However Today I watched ST3. Like the second film, ST3 also was a direct video release. With that in mind, I lowered my expectations based on the mediocre job they did on ST2. ........AND THEN I WAS BLOWN AWAY. This film is a worthy sequel to the original film. The movie is great. I would have gladly paid to seen this movie in theaters. The special effects are good, the story has a plot twist, and it is excellent. Lots of good action. GREAT SCREENPLAY! My only two complaints is that I would have liked to have seen a larger battle at the end of the movie...but thats okay, ..My other complaint is that they didn't use any of the original movies' brilliant musical score....but that's okay too...because I was just thrilled that that this movie was good.

If ST2 tarnished the legacy of the first film, then ST3 restores it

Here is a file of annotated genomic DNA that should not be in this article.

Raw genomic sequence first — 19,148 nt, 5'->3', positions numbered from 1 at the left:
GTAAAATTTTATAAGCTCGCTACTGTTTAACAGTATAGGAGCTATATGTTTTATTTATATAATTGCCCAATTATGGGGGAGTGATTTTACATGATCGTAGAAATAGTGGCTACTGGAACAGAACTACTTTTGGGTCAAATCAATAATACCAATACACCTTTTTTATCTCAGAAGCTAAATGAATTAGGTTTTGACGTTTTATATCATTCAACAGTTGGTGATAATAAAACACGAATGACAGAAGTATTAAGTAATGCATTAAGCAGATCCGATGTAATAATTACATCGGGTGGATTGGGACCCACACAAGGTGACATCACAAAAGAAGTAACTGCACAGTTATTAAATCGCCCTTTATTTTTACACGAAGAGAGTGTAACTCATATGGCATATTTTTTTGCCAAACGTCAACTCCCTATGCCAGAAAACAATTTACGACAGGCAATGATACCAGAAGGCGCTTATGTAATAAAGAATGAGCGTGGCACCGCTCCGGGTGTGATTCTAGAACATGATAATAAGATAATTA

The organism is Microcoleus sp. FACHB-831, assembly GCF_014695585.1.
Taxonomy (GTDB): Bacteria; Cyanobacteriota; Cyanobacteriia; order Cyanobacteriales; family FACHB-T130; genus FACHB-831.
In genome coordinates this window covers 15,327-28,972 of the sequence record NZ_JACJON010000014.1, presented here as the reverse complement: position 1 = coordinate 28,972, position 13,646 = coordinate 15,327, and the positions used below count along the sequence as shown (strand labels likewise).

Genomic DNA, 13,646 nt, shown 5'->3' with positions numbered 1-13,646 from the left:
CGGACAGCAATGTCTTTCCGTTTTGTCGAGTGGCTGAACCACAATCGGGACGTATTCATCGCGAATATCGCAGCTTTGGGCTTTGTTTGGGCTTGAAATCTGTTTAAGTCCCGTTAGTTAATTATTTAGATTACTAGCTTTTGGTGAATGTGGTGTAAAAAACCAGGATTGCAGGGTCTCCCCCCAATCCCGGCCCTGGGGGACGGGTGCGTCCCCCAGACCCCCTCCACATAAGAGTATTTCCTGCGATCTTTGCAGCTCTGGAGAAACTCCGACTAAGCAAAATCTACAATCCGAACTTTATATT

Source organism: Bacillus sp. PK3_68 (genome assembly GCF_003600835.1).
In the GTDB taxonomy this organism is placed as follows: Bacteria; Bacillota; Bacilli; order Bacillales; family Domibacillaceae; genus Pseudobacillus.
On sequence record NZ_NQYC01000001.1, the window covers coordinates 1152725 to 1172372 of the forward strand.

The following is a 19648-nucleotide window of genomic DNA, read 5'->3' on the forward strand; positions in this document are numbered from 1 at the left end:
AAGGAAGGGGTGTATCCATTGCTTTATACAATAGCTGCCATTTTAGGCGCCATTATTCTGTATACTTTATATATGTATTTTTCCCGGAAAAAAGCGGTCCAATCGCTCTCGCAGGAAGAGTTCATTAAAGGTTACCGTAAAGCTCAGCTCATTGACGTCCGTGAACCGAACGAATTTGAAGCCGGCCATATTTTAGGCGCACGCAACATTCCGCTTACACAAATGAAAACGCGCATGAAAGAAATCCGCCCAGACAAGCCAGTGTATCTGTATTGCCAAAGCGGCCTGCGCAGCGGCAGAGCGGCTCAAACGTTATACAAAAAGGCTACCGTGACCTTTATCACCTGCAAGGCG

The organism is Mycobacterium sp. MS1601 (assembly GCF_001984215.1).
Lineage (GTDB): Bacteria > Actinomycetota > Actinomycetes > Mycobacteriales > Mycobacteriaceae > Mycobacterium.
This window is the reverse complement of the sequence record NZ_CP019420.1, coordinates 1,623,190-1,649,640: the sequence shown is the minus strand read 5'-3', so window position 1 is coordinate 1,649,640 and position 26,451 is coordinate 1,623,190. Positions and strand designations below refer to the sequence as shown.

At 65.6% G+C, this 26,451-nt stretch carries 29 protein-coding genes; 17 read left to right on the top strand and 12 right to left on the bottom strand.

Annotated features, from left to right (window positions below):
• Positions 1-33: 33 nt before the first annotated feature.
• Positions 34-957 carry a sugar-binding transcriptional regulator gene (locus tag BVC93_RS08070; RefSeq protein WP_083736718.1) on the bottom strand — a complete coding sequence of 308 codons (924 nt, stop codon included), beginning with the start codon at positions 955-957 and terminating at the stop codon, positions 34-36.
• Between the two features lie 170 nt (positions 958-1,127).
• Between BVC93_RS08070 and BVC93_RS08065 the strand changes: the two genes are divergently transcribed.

Reviewed by James 7 / 10

Ticks most of the sci-fi lover's boxes

Looking a bit derivative, with its "Federation" and 'warp drive", the "Starship Troopers" genre in fact goes well back to 1959 Robert Heinlein sci-fi, and it has a lot to say about military-industrial complex scenarios. In fact, Eisenhower was criticised by Heinlein for not being gung-ho enough, and it was ultimately that President who first used the term military-industrial complex, in the context of something to be guarded against.